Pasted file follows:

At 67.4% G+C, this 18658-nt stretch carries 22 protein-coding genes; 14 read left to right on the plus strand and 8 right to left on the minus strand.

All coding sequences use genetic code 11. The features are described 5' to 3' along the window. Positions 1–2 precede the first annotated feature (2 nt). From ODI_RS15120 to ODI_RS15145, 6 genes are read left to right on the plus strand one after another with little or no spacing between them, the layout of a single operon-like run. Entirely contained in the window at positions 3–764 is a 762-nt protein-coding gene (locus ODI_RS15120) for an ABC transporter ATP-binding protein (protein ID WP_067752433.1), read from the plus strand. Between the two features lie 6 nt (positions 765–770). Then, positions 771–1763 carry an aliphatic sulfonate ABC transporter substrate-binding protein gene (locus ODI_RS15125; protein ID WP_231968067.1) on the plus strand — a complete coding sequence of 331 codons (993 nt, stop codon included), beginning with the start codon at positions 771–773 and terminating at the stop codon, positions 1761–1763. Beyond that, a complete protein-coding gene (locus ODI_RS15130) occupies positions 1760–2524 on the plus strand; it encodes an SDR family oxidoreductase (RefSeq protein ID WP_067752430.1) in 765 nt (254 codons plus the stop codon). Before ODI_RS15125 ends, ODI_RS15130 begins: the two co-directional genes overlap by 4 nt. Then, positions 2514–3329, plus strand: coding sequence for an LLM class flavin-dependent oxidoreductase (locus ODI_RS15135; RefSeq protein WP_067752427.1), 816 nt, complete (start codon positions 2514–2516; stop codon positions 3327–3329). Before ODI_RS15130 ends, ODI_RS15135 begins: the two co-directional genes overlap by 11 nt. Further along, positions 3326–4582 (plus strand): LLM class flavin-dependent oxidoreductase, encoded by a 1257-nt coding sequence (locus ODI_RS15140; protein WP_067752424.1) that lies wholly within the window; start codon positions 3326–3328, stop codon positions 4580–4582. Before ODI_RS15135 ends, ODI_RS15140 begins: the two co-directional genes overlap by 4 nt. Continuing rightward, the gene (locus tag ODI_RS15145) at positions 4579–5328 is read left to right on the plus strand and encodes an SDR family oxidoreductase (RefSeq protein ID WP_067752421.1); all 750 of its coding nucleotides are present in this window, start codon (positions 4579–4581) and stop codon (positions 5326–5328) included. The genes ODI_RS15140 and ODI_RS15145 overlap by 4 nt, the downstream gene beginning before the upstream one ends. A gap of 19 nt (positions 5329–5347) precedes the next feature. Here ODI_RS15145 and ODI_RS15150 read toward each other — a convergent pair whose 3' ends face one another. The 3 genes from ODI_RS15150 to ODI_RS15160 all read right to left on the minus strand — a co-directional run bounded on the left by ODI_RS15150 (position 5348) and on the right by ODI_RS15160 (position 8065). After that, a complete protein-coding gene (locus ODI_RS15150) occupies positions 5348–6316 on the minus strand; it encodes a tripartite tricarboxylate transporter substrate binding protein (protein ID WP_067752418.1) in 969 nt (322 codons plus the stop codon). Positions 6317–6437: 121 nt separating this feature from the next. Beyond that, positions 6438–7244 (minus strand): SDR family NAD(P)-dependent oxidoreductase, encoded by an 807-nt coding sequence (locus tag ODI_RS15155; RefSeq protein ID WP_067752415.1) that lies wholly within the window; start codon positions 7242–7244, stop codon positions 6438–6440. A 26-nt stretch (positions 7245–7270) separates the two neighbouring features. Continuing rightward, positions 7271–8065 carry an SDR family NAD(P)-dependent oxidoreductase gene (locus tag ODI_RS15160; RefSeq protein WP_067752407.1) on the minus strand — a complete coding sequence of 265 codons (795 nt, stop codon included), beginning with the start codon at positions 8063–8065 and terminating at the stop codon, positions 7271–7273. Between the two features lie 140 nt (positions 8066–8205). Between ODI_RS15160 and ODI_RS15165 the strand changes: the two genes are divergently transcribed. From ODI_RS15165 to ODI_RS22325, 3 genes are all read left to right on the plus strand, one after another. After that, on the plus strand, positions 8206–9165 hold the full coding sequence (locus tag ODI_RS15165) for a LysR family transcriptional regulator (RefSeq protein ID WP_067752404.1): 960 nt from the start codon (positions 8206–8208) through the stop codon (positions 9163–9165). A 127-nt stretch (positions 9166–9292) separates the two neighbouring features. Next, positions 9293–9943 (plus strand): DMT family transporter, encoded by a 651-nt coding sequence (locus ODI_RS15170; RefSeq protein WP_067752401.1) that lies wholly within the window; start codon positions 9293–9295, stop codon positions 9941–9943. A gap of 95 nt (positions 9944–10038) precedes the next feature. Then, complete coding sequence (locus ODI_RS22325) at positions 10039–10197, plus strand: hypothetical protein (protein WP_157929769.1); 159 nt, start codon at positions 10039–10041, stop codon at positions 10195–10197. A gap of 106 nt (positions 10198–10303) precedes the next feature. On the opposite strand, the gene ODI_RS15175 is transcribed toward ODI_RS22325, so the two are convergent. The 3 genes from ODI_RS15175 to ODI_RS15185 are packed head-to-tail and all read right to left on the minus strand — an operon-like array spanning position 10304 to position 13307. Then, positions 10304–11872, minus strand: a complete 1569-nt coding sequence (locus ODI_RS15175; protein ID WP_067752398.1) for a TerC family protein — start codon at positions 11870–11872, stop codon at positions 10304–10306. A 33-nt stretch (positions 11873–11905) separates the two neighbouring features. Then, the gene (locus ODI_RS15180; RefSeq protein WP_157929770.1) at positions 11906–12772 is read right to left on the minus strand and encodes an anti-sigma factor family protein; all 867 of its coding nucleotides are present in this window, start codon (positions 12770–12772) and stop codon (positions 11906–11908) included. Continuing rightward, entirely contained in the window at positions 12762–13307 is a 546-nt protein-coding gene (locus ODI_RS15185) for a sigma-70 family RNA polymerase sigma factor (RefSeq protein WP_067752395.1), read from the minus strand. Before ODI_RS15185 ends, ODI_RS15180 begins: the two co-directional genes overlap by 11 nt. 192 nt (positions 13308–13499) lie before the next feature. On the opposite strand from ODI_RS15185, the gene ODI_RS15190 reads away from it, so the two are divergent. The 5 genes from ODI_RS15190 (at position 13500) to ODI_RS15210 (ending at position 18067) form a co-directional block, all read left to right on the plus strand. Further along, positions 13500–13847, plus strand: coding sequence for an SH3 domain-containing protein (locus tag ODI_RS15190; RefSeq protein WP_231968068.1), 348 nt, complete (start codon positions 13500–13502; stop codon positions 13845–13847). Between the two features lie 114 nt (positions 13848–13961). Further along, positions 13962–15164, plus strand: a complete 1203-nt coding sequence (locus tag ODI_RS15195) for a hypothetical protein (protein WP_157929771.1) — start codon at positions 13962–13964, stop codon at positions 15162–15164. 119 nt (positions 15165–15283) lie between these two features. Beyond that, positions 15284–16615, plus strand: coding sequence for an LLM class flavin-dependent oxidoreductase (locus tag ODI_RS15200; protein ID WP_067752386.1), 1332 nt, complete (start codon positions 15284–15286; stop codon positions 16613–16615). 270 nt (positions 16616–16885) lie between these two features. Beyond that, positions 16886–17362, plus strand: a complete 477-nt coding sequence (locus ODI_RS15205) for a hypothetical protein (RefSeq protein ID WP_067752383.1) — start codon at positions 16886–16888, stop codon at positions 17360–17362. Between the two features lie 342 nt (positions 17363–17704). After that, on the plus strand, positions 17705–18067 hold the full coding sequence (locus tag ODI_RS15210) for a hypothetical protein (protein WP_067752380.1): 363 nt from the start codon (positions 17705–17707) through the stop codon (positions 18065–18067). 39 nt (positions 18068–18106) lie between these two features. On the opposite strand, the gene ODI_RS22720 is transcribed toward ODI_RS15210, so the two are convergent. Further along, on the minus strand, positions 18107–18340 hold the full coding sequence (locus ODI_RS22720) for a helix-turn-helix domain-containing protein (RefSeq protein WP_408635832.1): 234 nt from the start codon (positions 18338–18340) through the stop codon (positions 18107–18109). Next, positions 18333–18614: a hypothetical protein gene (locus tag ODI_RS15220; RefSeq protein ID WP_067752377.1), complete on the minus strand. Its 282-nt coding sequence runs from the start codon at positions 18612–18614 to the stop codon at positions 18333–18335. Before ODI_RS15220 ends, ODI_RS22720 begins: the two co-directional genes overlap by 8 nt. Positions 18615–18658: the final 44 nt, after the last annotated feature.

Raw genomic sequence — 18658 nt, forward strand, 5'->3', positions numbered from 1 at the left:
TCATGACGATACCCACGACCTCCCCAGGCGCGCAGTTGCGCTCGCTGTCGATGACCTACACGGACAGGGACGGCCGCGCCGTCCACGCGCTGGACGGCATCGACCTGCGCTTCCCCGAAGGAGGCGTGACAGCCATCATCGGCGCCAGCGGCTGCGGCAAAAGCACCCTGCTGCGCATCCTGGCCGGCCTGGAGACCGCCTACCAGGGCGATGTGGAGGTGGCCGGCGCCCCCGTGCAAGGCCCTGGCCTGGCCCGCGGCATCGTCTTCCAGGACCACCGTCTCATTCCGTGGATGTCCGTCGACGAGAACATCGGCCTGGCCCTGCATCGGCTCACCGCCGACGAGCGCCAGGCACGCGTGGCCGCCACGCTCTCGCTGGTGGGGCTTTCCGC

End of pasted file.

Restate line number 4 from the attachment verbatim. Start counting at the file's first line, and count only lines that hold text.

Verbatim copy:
TCATGACGATACCCACGACCTCCCCAGGCGCGCAGTTGCGCTCGCTGTCGATGACCTACACGGACAGGGACGGCCGCGCCGTCCACGCGCTGGACGGCATCGACCTGCGCTTCCCCGAAGGAGGCGTGACAGCCATCATCGGCGCCAGCGGCTGCGGCAAAAGCACCCTGCTGCGCATCCTGGCCGGCCTGGAGACCGCCTACCAGGGCGATGTGGAGGTGGCCGGCGCCCCCGTGCAAGGCCCTGGCCTGGCCCGCGGCATCGTCTTCCAGGACCACCGTCTCATTCCGTGGATGTCCGTCGACGAGAACATCGGCCTGGCCCTGCATCGGCTCACCGCCGACGAGCGCCAGGCACGCGTGGCCGCCACGCTCTCGCTGGTGGGGCTTTCCGC